Having a small business is a wonderful experience. It comes with its own sets of stresses and challenges, but there’s also nothing like the feeling of accomplishment that you were able to build something from the ground up. But along with the joys also come the occupational hazards. Just because a business may be smaller in scale, it doesn’t mean it’s exempt from potential occupational hazards like external, internal, and security risks. Here are some occupational hazards that small businesses have to contend with in the future and how they can protect themselves and their employees.
Internal risks are within the business owner’s control, like personnel mishaps and human error. Some examples include:
- Lawsuits from injured, harmed, or wronged employees
- Misappropriation of funds, also known as embezzlement
- Theft of products and goods
- Poor customer service resulting in loss of customers
How to avoid them:
- Make sure that your workplace is a safe and healthy environment for your employees per the Occupational Safety and Health Act (OSHA). Your office or workspace must be free from serious hazards and must meet the standards, regulations, and rules issued under the act. This means that the working environment you provide your employees must be one where there is an absence of harmful conditions that can cause illness and injury. It must also be one where good health is promoted. For example, one of America’s most dangerous jobs is truck driving, with the most common workplace deaths involving transportation. The owners of these companies are responsible for providing hours that provide drivers ample time to rest, and they must also be ready to provide resources and experts like wrongful death lawyers if the worst-case scenario happens.
- Business owners should hire third-party firms that can help perform annual audits to detect instances of embezzlement and to put accountability, training, and oversight to ensure that everyone is working to the best of their abilities and that everyone is acting above board. Basically, it’s crucial to mitigate these risks before they even happen by putting safeguards in place.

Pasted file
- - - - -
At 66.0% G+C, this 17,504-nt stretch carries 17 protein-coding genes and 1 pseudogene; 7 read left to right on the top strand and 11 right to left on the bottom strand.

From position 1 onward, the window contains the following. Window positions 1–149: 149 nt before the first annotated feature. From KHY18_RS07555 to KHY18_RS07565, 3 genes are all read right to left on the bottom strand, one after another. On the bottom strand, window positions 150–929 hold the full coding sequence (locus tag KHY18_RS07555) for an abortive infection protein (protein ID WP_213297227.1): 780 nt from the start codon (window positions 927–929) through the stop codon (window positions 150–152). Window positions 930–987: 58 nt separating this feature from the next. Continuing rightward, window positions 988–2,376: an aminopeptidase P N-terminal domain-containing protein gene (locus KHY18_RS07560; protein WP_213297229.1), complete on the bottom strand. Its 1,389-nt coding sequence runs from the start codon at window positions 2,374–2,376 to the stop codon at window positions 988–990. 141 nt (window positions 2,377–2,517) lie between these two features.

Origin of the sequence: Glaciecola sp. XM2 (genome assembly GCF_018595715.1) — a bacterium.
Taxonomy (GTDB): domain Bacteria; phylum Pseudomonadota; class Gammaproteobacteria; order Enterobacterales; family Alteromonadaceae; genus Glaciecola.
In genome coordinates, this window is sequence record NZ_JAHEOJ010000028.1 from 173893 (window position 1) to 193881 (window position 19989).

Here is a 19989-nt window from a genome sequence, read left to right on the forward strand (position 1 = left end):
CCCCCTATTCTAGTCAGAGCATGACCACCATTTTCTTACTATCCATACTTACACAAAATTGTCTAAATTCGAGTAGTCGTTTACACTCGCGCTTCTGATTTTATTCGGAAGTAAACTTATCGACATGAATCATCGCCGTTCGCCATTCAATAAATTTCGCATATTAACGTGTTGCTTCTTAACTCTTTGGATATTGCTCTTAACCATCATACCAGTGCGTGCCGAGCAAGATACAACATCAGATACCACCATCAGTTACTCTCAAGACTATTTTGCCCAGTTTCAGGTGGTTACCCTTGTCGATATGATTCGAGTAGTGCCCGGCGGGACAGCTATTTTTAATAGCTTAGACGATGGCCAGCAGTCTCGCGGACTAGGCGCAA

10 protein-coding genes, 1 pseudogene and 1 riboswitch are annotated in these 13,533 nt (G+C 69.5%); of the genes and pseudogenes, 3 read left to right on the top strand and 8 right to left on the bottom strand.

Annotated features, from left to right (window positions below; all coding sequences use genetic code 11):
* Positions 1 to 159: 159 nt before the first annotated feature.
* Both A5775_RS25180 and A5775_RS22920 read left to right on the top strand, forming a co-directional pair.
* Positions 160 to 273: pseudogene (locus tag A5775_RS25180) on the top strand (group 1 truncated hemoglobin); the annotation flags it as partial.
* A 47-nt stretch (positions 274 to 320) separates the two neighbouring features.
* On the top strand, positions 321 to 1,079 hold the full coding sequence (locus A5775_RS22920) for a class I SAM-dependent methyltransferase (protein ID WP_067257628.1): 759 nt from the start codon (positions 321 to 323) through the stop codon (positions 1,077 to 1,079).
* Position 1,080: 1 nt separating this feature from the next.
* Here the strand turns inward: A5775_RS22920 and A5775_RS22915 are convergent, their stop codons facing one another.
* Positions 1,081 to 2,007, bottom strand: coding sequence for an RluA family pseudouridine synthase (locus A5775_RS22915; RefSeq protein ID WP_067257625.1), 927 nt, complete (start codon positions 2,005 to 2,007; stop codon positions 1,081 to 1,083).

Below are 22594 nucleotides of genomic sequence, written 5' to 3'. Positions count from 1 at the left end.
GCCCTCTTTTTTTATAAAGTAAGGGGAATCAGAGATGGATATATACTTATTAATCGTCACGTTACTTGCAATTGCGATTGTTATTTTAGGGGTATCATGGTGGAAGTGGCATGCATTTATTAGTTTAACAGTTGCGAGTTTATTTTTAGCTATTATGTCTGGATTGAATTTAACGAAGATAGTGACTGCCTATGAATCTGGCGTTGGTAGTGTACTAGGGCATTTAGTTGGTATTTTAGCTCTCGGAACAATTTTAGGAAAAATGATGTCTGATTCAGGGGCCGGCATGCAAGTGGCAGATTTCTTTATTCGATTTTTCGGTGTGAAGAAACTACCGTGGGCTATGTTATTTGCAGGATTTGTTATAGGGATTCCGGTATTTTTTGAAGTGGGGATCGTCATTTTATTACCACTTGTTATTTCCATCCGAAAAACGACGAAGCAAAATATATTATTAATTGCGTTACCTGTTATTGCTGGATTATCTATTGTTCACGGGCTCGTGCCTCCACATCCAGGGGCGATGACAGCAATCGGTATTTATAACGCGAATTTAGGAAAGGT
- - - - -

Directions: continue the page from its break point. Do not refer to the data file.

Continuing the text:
On the other hand, external risks are threats that come from the outside of the company and those that are often beyond the owners’ control. Some of them are:
- Pandemics, like the COVID-19 public health crisis
- Natural disasters like typhoons, floods, earthquakes, hurricanes, snowstorms, tornadoes, and others
- Damage to the facility or place of business
- Customer lawsuits
- Slow-paying customers
- The rising cost of utilities like gas, power, and water
- Social and civil unrest
- Economic downturn resulting in currency exchange fluctuations
Here are some ways to prepare your small business for external risks:
- A lot of these external risks may be covered by insurance policies, which can help mitigate the consequences and damages done to your small business. A general business owner’s policy can be of great help, but a business-interruption policy can also be a reliable tool in your arsenal should the worst happen. ;
- Consider your business’ geographic location and check what natural disasters are likely to occur in your area. You can avail of insurance policies that can help guard against damages brought on by those natural disasters.
If your business uses digital solutions, especially in the time of COVID-19, many cybersecurity threats can potentially harm your business. If all of your operations, especially your financial transactions, have fully transitioned to the digital sphere, it is at risk. Cybersecurity can happen anywhere at any time, and every business, no matter how small, can be a target. An example of this is the Wyndham hotel case, wherein the hotel’s systems were hacked three times in a span of two years, resulting in the compromise of 500,000 customer accounts and information.
You can help protect and secure your data and systems by employing the best cybersecurity practices like training your employees on practicing good cybersecurity principles, providing firewall security, constantly backing up your data and information, securing your WiFi connections, requiring passwords and two-factor authentications, and many others. You can also consider hiring firms that specialize in securing your digital operations and systems. This may seem like an unnecessary cost, but it’s a worthy investment in light of what you can potentially lose should your systems be hacked by cybercriminals.
Being a business owner means having the vision and foresight not just for good things but also having the ability to foresee negative events and damages before they even arise. The key is learning how to see potential risks and doing everything we can to mitigate the consequences should the worst happen.